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Nevertheless, “Etiquette Rules” is an excellent general primer for a young woman entering the workplace. She won’t miss a trick, even if she might not remember every one of them.

MODERN AMERICAN MANNERS: Dining Etiquette for Hosts and Guests (Skyhorse, $26.99), by Fred Mayo and Michael Gold, focuses on just that: all matters of etiquette pertaining to dining. How to set a proper table; how to be an excellent host or a guest; networking efficiently but not aggressively; and minutiae like the proper way to hold a drink and a canapé in one hand so that you can shake with the other — all are covered, with accompanying photographs reminiscent of Glamour magazine’s old Dos and Don’ts pages, without the black bars. I don’t think the pictures are meant to be funny. But try not to laugh at the photo captioned “Simply ignore guests who fall asleep at the table.” Much of the advice seems sound, if occasionally puzzling. For example, apparently you’re supposed to seat the obnoxious over-sharers and conversation monopolizers at the far reaches of a dinner table, in order to protect your guests. This can’t be true. After all, I’m almost always the person seated at the foot of the table at my friends’ dinner parties.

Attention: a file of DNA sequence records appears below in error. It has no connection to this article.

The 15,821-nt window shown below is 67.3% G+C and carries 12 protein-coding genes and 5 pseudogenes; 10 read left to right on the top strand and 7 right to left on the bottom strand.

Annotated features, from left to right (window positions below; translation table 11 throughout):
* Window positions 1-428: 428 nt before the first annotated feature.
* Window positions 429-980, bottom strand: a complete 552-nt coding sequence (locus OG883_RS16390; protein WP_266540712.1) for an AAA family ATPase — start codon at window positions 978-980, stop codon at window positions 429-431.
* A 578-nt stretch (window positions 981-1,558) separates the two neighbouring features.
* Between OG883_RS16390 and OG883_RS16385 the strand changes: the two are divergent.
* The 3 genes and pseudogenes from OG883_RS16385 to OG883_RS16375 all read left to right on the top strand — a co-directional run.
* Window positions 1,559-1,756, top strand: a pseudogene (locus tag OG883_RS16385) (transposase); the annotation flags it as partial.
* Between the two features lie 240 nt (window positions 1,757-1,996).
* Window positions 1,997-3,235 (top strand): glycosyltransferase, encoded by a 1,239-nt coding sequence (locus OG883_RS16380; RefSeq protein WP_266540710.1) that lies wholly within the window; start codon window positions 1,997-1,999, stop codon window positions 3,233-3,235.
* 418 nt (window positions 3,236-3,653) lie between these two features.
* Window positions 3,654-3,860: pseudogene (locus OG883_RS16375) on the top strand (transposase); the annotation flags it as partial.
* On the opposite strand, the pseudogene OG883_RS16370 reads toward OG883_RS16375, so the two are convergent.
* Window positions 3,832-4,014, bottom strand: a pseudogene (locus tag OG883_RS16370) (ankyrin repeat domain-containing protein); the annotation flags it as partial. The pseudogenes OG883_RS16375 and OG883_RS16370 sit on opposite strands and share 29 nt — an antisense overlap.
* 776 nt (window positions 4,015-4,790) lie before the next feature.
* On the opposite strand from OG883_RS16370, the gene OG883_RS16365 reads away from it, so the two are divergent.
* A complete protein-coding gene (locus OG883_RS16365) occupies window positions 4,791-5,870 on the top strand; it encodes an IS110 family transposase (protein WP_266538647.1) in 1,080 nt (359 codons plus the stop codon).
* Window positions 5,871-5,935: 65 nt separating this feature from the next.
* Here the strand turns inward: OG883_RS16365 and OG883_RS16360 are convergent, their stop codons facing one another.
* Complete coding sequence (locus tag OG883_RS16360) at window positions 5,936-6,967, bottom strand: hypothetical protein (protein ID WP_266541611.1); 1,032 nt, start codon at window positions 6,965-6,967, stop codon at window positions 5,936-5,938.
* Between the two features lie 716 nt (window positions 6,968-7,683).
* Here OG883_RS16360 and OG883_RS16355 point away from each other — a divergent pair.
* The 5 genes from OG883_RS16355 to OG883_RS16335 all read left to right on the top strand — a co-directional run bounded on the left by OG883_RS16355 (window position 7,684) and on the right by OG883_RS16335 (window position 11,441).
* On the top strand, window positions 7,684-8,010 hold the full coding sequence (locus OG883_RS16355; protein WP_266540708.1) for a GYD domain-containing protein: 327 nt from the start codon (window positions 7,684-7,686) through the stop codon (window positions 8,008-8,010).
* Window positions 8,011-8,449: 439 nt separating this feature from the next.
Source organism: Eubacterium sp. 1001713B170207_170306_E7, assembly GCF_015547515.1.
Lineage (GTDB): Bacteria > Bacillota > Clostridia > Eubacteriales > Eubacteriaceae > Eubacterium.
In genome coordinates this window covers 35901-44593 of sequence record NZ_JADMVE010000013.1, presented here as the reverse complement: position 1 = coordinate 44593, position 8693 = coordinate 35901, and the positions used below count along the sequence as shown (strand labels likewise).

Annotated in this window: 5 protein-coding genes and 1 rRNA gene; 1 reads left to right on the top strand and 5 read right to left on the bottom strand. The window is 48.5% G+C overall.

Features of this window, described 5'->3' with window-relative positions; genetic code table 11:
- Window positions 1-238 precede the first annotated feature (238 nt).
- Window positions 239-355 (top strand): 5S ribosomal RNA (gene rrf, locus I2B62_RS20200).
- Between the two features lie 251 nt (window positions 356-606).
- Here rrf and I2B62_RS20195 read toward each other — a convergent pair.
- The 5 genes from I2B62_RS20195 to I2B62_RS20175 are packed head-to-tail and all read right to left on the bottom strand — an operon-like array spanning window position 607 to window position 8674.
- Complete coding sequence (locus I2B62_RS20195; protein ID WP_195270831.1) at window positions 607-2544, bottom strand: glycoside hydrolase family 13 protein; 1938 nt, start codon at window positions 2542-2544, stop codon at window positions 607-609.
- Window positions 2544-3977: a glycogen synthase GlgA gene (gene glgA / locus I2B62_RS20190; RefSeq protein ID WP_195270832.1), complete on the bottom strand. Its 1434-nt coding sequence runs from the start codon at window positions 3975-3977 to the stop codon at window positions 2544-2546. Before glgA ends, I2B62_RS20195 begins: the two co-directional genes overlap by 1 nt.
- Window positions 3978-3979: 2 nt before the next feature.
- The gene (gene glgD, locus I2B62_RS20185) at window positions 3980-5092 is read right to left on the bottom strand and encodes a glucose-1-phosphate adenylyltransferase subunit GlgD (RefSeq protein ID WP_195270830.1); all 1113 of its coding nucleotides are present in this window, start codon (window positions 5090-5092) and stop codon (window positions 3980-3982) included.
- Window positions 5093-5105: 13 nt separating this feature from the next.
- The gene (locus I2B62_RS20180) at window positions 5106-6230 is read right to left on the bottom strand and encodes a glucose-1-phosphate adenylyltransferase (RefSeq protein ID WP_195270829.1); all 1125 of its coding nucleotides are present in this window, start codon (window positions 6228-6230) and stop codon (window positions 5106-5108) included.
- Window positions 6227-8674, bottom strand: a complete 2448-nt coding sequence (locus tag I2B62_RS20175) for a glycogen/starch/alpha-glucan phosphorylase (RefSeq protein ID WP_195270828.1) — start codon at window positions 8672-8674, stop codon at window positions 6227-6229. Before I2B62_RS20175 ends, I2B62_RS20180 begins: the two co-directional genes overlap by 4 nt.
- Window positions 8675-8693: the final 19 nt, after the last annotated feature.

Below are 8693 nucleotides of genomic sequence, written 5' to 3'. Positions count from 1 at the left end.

Kelvin Davis, the guru of “Notoriously Dapper,” a men’s fashion blog, throws his fedora in the ring with NOTORIOUSLY DAPPER: How to Be a Modern Gentleman With Manners, Style, and Body Confidence (Mango, paper, $19.95). He started the blog to show men that “a balding, 5-foot-9, 240-pound black guy can look just as fly or even better” in the clothing made for slimmer models. But eventually it also became an outlet for his thoughts about what it is to be a man of manners. “Acting in a gentlemanly way,” he writes, “has become so rare that a lot of people mistake it for flirting or being creepy. What’s so creepy about buying someone’s coffee with no intention of wanting anything in return?” What indeed? This is basically a book for millennials about what it takes to be a gentleman. Kindness is at the core of it. But then, for Davis, so is style. He argues that “clothing has sizes, but style does not,” and that “dressing well is a form of good manners.” “Notoriously Dapper” rambles in ways that more Type A books don’t — subjects like first-time fatherhood and infidelity are shoehorned in here, just because — but Davis certainly has something to say to young men about what we lose when we give up the concept of being a gentleman, and what we have to gain when we cherish it. My one quibble? Davis insists that not dancing at a wedding is rude. Oh, sure. Not if you can’t dance, it isn’t.